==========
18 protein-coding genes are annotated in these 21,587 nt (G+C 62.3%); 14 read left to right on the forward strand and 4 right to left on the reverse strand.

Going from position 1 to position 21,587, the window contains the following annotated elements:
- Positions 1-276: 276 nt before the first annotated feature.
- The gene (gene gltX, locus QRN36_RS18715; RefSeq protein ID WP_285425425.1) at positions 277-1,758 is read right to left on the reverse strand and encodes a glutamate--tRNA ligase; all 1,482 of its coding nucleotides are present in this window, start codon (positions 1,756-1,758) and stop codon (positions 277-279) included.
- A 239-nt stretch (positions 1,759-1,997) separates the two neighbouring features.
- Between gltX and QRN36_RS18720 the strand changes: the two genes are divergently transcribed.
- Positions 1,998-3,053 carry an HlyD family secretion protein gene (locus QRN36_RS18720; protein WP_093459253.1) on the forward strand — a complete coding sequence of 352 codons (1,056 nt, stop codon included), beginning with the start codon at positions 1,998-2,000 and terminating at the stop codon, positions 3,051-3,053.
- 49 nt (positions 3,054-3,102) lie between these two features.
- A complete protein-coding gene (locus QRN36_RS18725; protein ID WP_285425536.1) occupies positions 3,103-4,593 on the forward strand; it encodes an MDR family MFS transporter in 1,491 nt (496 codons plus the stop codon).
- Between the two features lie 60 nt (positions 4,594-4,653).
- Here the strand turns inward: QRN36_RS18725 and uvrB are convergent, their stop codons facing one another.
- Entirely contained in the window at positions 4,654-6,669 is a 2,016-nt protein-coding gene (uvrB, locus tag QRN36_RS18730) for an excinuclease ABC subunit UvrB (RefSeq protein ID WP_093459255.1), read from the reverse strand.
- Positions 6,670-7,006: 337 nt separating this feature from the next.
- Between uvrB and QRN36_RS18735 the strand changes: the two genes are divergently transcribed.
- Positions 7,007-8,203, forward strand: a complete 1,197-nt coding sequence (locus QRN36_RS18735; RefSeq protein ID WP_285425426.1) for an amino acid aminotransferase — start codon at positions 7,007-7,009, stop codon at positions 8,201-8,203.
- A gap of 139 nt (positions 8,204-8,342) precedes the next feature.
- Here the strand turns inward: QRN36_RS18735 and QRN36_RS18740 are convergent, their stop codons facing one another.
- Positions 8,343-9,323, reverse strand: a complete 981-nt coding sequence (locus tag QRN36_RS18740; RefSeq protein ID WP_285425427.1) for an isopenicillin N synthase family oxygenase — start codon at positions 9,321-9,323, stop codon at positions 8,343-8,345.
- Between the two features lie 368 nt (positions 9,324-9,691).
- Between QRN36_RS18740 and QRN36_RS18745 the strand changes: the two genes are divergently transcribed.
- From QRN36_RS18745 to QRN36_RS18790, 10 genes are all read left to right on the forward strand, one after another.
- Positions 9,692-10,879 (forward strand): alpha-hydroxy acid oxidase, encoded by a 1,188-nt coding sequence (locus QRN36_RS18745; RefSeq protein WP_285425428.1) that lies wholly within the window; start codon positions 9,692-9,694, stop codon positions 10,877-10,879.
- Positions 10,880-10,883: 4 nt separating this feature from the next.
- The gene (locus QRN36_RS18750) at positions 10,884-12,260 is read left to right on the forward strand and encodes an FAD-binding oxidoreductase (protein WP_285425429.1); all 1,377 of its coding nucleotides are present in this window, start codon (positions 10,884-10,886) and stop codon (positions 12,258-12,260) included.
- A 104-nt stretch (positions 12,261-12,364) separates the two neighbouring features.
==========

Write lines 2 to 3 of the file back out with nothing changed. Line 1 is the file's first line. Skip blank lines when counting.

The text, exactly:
Going from position 1 to position 21,587, the window contains the following annotated elements:
- Positions 1-276: 276 nt before the first annotated feature.